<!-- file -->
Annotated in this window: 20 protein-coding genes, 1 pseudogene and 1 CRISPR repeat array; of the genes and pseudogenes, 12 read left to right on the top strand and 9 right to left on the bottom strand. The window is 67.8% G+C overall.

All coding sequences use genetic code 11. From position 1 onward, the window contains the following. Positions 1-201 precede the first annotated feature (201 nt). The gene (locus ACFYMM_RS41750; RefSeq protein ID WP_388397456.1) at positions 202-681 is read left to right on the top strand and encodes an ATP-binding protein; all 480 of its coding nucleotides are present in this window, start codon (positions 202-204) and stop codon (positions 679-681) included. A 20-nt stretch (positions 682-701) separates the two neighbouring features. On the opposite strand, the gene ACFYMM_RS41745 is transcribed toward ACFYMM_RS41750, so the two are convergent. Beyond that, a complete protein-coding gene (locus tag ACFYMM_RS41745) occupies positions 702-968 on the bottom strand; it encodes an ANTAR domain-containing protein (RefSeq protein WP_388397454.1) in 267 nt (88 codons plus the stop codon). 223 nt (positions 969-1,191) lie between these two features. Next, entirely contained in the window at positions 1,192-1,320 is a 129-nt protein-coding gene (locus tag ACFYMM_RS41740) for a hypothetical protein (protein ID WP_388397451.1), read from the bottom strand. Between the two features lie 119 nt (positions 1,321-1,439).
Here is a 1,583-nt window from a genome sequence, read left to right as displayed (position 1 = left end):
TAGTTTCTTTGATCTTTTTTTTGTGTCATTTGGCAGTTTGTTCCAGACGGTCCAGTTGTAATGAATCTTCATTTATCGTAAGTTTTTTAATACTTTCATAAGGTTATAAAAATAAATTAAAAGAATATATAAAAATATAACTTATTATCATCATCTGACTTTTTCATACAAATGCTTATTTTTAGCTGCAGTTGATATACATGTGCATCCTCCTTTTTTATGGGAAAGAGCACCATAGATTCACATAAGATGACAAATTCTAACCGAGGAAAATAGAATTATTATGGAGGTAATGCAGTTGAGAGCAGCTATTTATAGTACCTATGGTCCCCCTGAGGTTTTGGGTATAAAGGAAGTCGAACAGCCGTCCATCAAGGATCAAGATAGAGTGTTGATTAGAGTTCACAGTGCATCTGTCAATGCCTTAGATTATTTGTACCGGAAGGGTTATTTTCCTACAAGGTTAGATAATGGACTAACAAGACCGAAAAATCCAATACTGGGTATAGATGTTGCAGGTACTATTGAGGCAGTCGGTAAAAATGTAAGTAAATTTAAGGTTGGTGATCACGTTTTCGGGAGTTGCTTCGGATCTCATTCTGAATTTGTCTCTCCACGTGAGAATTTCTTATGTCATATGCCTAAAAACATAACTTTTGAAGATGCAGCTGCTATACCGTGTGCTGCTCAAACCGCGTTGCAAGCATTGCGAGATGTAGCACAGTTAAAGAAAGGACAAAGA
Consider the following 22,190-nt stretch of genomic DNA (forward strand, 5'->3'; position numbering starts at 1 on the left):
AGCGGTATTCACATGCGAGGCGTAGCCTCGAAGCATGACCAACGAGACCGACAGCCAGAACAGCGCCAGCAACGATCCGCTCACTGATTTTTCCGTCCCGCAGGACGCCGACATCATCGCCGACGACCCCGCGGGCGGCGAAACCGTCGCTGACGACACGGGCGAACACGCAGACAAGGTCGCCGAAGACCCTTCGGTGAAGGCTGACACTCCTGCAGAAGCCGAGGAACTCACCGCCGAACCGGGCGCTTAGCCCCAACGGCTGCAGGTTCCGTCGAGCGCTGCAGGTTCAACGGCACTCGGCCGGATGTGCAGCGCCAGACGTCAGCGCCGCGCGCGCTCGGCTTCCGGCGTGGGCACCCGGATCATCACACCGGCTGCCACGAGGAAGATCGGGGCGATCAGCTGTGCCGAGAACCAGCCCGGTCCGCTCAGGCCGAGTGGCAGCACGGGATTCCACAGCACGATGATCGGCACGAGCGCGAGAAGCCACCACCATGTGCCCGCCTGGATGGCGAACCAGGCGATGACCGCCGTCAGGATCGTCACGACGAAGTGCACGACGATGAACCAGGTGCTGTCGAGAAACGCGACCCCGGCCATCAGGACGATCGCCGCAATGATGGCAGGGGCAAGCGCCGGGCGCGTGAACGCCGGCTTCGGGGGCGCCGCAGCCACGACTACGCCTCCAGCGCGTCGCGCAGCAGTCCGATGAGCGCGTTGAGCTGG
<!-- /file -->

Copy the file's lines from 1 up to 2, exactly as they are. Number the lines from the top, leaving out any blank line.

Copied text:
Annotated in this window: 20 protein-coding genes, 1 pseudogene and 1 CRISPR repeat array; of the genes and pseudogenes, 12 read left to right on the top strand and 9 right to left on the bottom strand. The window is 67.8% G+C overall.

All coding sequences use genetic code 11. From position 1 onward, the window contains the following. Positions 1-201 precede the first annotated feature (201 nt). The gene (locus ACFYMM_RS41750; RefSeq protein ID WP_388397456.1) at positions 202-681 is read left to right on the top strand and encodes an ATP-binding protein; all 480 of its coding nucleotides are present in this window, start codon (positions 202-204) and stop codon (positions 679-681) included. A 20-nt stretch (positions 682-701) separates the two neighbouring features. On the opposite strand, the gene ACFYMM_RS41745 is transcribed toward ACFYMM_RS41750, so the two are convergent. Beyond that, a complete protein-coding gene (locus tag ACFYMM_RS41745) occupies positions 702-968 on the bottom strand; it encodes an ANTAR domain-containing protein (RefSeq protein WP_388397454.1) in 267 nt (88 codons plus the stop codon). 223 nt (positions 969-1,191) lie between these two features. Next, entirely contained in the window at positions 1,192-1,320 is a 129-nt protein-coding gene (locus tag ACFYMM_RS41740) for a hypothetical protein (protein ID WP_388397451.1), read from the bottom strand. Between the two features lie 119 nt (positions 1,321-1,439).